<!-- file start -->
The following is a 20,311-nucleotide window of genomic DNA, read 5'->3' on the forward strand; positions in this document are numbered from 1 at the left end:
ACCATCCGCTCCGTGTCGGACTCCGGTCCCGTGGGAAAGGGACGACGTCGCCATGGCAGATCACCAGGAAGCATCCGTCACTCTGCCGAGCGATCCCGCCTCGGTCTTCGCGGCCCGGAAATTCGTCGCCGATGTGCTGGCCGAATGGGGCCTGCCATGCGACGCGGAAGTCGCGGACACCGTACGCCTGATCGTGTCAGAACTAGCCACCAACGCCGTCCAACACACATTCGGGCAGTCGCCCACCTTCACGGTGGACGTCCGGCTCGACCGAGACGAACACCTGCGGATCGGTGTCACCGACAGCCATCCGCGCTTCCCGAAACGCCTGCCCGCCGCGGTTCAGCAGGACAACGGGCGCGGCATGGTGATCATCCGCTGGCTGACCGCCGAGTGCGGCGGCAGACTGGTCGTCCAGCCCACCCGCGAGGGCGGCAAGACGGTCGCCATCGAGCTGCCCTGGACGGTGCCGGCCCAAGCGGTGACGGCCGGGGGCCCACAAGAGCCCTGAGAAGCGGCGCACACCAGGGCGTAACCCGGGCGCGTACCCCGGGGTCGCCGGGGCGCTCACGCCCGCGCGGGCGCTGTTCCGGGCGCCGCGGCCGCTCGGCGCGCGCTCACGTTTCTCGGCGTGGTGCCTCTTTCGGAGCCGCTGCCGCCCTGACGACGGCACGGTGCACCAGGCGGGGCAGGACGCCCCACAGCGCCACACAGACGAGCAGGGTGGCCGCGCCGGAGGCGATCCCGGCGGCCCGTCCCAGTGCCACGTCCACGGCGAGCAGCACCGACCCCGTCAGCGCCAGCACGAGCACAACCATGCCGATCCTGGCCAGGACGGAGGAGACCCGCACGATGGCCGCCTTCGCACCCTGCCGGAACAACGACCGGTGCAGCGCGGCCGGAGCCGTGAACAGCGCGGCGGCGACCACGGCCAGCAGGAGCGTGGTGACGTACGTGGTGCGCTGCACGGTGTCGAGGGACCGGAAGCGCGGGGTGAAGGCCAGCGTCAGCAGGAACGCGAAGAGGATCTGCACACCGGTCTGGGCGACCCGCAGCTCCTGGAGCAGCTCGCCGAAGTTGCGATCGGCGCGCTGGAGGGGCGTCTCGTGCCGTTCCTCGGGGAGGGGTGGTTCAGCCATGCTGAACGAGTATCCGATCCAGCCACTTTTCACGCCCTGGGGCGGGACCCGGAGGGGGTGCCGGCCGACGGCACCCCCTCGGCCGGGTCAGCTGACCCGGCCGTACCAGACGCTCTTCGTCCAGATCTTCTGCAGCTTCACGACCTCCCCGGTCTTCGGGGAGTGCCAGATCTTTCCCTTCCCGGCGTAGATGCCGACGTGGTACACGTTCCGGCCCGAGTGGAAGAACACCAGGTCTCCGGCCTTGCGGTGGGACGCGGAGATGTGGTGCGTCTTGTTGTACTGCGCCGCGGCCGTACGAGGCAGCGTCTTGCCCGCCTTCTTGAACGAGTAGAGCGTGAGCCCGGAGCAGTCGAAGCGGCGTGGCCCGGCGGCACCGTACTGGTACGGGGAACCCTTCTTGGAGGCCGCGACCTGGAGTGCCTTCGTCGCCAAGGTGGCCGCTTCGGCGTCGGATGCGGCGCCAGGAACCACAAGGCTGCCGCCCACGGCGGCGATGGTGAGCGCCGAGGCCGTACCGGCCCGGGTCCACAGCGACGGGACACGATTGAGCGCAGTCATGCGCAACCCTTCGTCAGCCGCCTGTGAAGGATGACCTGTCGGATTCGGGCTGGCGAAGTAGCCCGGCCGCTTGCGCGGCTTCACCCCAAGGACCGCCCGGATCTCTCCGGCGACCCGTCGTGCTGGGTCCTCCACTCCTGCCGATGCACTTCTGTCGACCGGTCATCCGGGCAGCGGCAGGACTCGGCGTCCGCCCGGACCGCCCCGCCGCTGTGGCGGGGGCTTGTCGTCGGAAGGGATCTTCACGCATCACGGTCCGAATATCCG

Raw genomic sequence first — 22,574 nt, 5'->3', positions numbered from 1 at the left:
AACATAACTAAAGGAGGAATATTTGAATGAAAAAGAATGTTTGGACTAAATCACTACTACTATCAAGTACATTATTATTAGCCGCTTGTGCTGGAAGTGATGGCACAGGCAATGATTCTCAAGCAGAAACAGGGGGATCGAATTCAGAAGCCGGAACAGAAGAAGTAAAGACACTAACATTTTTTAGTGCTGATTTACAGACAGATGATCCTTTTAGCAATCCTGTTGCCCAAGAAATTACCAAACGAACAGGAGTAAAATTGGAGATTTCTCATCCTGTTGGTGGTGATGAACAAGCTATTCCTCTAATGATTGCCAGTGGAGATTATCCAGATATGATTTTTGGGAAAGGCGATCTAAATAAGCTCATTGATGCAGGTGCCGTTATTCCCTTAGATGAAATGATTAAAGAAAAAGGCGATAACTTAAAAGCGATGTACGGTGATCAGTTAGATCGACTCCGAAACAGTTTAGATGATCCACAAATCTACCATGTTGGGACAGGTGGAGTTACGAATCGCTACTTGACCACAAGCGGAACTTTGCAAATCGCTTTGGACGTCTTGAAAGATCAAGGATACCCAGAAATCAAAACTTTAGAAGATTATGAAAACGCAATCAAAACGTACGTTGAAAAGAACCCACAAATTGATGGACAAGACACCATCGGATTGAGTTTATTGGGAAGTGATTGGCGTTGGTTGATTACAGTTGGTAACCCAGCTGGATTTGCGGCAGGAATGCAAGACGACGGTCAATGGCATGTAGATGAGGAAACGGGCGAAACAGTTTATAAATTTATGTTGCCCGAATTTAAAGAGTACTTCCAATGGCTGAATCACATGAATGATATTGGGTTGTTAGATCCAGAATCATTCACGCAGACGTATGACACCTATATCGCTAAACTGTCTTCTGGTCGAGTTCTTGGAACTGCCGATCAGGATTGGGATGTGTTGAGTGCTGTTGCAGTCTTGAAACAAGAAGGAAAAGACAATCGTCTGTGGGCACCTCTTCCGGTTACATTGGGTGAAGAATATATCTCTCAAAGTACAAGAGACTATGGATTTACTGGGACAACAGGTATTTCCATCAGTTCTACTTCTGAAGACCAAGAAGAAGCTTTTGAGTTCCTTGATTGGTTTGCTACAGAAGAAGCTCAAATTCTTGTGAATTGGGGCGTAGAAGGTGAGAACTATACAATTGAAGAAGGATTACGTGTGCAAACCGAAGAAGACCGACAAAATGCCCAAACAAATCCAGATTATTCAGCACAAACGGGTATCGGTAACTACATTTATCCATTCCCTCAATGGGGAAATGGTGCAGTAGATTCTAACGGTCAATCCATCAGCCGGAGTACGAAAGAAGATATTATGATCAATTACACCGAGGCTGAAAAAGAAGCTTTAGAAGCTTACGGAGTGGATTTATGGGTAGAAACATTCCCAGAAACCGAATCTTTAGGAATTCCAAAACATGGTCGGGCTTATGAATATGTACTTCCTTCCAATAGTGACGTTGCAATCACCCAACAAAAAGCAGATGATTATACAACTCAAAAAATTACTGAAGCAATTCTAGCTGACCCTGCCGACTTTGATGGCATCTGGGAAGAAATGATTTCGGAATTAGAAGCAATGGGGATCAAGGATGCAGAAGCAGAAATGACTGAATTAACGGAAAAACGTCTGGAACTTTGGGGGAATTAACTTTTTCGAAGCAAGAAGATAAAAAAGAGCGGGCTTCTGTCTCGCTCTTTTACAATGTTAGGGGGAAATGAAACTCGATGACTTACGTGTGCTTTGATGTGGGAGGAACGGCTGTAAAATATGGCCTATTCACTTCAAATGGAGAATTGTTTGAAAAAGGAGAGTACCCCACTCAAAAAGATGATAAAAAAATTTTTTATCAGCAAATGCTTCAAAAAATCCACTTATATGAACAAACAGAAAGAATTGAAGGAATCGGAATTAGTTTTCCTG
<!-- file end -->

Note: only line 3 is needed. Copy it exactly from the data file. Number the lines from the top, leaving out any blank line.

Raw genomic sequence first — 22,574 nt, 5'->3', positions numbered from 1 at the left: